AW: The reasons were complicated - an amalgamation of factors which had been building and meant that I wasn't enjoying life very much. I decided that I wouldn't make another record while stuck in a Madrid villa during the recording of 'Songs Of Faith And Devotion' (living with the other band members helped bash the nails into the coffin) but I wanted to complete the proposed 'Devotional' tour first, partly because I enjoyed being on the road and partly because I didn't have to spend all my time in close proximity with the others. When the tour was completed, I checked myself to see if I still felt the same - and I did - so I announced my departure by calling a meeting at the Mode office. I hadn't been able to speak with Dave (who was living in LA) despite having left several 'phone messages. I informed the other two of my decision and then faxed Dave (which seemed my only option) to which I got mixed reactions. None from Dave, a handshake and a shrug from Martin and aggressive indignation from Fletch.

EN: I've read somewhere that you do not consider yourself a songwriter, but rather someone that structures music and sounds, performing the orchestration of the pieces, sort of orthogonal to the whole natural songwriting process. Can you elaborate on where you see your strengths and weaknesses in that domain?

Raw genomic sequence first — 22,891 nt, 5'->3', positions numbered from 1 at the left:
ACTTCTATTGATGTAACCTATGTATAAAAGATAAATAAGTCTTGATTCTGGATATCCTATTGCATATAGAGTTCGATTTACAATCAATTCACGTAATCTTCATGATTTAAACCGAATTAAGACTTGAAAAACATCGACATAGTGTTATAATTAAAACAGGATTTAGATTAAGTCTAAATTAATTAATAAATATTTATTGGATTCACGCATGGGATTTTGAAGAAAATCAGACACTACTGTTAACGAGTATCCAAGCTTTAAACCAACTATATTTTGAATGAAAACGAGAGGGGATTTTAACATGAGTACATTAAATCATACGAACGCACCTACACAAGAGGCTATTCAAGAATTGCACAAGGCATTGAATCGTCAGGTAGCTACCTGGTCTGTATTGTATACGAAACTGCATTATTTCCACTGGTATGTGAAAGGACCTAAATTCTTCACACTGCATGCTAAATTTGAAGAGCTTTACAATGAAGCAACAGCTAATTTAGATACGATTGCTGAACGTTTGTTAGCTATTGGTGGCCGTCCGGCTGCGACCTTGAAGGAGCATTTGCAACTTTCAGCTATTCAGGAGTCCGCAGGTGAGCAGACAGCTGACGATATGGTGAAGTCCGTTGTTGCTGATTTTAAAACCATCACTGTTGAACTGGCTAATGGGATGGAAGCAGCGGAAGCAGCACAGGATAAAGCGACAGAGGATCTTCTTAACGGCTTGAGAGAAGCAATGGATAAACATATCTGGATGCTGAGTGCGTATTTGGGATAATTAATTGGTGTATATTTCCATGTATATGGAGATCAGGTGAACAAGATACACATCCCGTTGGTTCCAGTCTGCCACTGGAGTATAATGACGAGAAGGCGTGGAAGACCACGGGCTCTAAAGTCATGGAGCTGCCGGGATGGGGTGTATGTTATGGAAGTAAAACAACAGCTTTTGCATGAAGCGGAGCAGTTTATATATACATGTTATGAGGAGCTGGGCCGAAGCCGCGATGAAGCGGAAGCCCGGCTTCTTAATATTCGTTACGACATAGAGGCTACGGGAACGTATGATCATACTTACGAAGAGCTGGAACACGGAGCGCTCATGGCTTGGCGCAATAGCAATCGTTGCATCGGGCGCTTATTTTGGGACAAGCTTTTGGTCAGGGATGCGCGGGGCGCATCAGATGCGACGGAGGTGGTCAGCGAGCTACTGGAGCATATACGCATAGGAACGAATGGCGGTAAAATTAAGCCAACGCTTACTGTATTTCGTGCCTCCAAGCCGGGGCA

AW: Well that's pretty much it. For me it's exciting to have a vocal melody, a great voice and a set of lyrics to work with. From there, I think I can build a piece of music which can illustrate what the song's all about by, firstly, creating an atmosphere. Once that feels right, the rest of the process is structural, rather like finishing a complicated jigsaw, and I gradually fit all the elements together and refine the sound.

EN: In your own words, exactly how is Recoil a project versus a band?
AW: In many ways it is completely opposite to working within a band. There is no democracy, no pandering to ideas which I don't recognise or agree with, no compromises - although when I do bring in a singer or lyricist, I give them a virtually free rein (in that they can method act but I will edit the result). Sometimes, being alone can cause difficulties when trying to motivate yourself and the lack of support or feedback can be daunting. However, I enjoy the process of experimentation and the idea that I can just take as long as I feel like to complete a piece.

EN: Do you feel that this choice has been an impediment to Recoil's popularity since people often associate more frequently with stable band lineups?